The piece continued, “Connecticut should become a compact member so it is no longer a ‘spectator state’ in presidential elections, said Barry Fadem, president of the nonprofit National Popular Vote, Inc. He listed seven reasons the compact would benefit the state, including driving up voter participation, bringing more presidential candidate visits, television and radio advertisements to the state and reducing the influence of ‘battleground states,’ both before and after elections.”
The majority of testimony offered on these two bills throughout the day was positive and favorable, including from other lawmakers such as State Senate President Pro Tempore Martin Looney.
As Munson pointed out, "The lone voice testifying against the compact in person," was Tara Ross, the author of “The Indispensable Electoral College: How the Founders’ Plan Saves Our Country From Mob Rule.”
Making Every Vote Count Board Member James Glassman Testifies in Favor of NPV
Supporters testifying in favor of NPV included Making Every Vote Count Board Member James Glassman who offered a detailed and insightful account as to why this idea is so essential to our democracy and ensuring that every person’s vote counts in a Presidential election. Mr. Glassman told the committee:
“The matter here today is not partisan; it affects us all. In the last (presidential) election 102 million Americans who were eligible did not vote, and no wonder – Americans feel left out of the political process, and the reason they feel left out is, indeed, they are left out. Elections in this country are decided by 8-12 states, and a year before the election we can pretty much tell where those states are going to be. The ‘purple’ states generally on average have had a 7% higher turnout – if everyone feels like, ‘Hey, my vote is going to count,’ we’re going to get much more participation and that’s going to be helpful.”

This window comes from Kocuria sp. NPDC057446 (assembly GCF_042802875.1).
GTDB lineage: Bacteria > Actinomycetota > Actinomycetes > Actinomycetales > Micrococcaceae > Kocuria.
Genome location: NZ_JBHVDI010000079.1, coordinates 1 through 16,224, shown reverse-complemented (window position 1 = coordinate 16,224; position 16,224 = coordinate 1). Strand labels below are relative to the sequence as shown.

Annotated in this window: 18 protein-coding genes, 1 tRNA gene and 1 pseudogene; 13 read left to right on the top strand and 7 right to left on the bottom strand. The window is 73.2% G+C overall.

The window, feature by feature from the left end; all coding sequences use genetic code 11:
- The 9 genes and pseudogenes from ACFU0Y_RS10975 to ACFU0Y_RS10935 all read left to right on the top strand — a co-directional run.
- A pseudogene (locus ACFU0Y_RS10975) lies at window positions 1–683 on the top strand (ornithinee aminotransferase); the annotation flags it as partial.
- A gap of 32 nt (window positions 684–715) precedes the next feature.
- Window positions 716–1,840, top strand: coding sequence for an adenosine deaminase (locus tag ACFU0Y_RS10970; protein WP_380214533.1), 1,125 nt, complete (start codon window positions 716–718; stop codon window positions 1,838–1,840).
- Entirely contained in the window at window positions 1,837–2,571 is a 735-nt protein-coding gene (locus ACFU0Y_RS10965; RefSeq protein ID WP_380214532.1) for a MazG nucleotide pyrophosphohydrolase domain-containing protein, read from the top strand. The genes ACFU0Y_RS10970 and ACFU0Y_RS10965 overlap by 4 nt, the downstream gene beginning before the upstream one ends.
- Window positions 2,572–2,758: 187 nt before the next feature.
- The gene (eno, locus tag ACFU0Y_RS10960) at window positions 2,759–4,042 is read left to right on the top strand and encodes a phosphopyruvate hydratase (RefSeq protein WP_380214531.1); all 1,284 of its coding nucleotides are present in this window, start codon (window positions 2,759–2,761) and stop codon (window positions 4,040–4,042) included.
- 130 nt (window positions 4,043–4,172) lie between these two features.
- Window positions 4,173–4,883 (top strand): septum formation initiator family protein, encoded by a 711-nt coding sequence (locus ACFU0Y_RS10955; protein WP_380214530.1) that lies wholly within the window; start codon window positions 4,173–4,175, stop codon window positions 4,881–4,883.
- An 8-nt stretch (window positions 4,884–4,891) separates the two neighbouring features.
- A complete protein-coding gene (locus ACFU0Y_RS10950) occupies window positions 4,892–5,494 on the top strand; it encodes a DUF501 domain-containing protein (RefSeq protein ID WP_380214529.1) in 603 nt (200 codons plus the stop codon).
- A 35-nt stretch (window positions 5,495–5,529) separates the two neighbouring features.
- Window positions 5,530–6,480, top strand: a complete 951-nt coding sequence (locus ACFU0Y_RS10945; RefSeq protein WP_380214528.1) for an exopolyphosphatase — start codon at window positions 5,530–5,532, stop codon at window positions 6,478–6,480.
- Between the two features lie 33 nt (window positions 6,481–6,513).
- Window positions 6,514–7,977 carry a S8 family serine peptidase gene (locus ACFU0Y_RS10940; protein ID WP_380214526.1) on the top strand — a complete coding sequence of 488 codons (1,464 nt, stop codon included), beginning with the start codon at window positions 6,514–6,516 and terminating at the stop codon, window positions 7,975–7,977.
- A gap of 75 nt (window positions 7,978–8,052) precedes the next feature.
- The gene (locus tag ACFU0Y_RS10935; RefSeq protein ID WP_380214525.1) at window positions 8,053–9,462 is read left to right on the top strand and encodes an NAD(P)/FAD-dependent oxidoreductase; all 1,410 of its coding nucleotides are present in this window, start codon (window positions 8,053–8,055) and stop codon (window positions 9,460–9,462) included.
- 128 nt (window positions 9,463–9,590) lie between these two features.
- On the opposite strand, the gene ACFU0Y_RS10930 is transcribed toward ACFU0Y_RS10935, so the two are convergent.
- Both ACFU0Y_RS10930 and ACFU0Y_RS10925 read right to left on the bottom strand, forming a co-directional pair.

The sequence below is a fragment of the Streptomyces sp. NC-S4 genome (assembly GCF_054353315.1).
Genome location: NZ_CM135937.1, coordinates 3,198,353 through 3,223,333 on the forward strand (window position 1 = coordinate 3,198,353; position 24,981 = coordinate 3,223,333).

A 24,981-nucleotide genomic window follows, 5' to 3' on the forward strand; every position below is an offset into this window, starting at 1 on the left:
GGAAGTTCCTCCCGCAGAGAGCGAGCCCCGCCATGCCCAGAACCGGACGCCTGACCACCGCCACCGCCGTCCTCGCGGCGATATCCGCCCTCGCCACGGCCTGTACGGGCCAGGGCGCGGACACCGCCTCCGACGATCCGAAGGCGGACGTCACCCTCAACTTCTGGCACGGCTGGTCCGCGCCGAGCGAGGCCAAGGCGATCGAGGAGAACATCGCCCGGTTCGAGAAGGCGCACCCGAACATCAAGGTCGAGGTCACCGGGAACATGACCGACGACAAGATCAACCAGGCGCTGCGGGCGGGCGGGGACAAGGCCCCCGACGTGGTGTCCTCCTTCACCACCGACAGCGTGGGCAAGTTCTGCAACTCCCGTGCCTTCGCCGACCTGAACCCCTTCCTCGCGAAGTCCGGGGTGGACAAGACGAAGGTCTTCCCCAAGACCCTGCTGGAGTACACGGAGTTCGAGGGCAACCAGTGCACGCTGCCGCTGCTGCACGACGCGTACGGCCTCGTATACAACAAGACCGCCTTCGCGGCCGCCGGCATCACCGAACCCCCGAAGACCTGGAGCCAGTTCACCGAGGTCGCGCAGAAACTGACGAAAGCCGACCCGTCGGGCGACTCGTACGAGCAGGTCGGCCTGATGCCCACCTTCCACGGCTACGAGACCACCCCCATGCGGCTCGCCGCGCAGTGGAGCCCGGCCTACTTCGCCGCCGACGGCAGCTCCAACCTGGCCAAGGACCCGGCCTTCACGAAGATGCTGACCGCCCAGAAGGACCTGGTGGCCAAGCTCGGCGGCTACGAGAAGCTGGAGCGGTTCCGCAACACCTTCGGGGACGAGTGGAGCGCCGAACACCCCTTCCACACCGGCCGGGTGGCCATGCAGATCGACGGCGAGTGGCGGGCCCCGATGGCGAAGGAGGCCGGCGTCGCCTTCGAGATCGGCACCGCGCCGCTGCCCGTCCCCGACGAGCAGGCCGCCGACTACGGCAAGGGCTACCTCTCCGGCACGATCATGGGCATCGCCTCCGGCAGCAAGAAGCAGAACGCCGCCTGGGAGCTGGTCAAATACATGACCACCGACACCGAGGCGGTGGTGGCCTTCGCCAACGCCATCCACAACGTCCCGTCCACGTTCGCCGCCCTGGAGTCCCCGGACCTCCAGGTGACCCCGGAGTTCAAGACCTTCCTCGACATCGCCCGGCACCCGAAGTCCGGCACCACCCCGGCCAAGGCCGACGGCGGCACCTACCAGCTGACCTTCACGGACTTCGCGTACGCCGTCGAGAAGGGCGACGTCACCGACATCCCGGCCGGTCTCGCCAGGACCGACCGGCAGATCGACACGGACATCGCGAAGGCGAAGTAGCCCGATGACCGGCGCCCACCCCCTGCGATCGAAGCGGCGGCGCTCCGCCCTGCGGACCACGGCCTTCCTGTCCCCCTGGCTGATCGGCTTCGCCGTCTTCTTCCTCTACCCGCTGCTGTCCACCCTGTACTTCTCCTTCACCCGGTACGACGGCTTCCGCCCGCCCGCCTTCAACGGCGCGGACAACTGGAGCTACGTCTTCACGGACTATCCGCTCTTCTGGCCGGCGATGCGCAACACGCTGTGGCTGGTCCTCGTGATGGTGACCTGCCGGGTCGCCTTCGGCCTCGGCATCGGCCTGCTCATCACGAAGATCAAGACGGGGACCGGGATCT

Mr. Glassman then very concisely laid out the value of using the national popular vote to decide presidential elections, and showed GAE Committee members the opportunity in front of them.
“You have a chance to create a better system and it’s a very logical system. The person who gets the most popular votes nationwide becomes the President of the United States. This is exactly the same system that we use to elect you (as state lawmakers).”